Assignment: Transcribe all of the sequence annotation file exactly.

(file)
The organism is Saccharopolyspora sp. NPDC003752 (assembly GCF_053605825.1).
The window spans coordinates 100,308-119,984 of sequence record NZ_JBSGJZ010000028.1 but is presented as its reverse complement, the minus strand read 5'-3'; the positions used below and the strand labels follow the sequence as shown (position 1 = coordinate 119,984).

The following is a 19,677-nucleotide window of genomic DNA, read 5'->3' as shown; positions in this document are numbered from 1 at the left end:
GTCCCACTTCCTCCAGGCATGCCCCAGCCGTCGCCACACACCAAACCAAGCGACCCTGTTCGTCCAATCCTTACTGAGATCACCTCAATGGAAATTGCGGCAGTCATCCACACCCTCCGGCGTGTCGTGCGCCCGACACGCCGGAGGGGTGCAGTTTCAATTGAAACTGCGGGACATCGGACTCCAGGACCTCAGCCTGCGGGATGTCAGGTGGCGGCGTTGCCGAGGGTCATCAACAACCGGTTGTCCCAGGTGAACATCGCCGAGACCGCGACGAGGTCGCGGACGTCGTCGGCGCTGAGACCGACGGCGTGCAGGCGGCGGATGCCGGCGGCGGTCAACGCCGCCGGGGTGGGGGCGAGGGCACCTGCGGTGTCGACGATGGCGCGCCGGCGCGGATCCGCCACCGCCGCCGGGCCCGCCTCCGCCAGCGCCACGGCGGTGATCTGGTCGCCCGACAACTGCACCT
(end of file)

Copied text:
The organism is Saccharopolyspora sp. NPDC003752 (assembly GCF_053605825.1).
The window spans coordinates 100,308-119,984 of sequence record NZ_JBSGJZ010000028.1 but is presented as its reverse complement, the minus strand read 5'-3'; the positions used below and the strand labels follow the sequence as shown (position 1 = coordinate 119,984).

The following is a 19,677-nucleotide window of genomic DNA, read 5'->3' as shown; positions in this document are numbered from 1 at the left end:
GTCCCACTTCCTCCAGGCATGCCCCAGCCGTCGCCACACACCAAACCAAGCGACCCTGTTCGTCCAATCCTTACTGAGATCACCTCAATGGAAATTGCGGCAGTCATCCACACCCTCCGGCGTGTCGTGCGCCCGACACGCCGGAGGGGTGCAGTTTCAATTGAAACTGCGGGACATCGGACTCCAGGACCTCAGCCTGCGGGATGTCAGGTGGCGGCGTTGCCGAGGGTCATCAACAACCGGTTGTCCCAGGTGAACATCGCCGAGACCGCGACGAGGTCGCGGACGTCGTCGGCGCTGAGACCGACGGCGTGCAGGCGGCGGATGCCGGCGGCGGTCAACGCCGCCGGGGTGGGGGCGAGGGCACCTGCGGTGTCGACGATGGCGCGCCGGCGCGGATCCGCCACCGCCGCCGGGCCCGCCTCCGCCAGCGCCACGGCGGTGATCTGGTCGCCCGACAACTGCACCT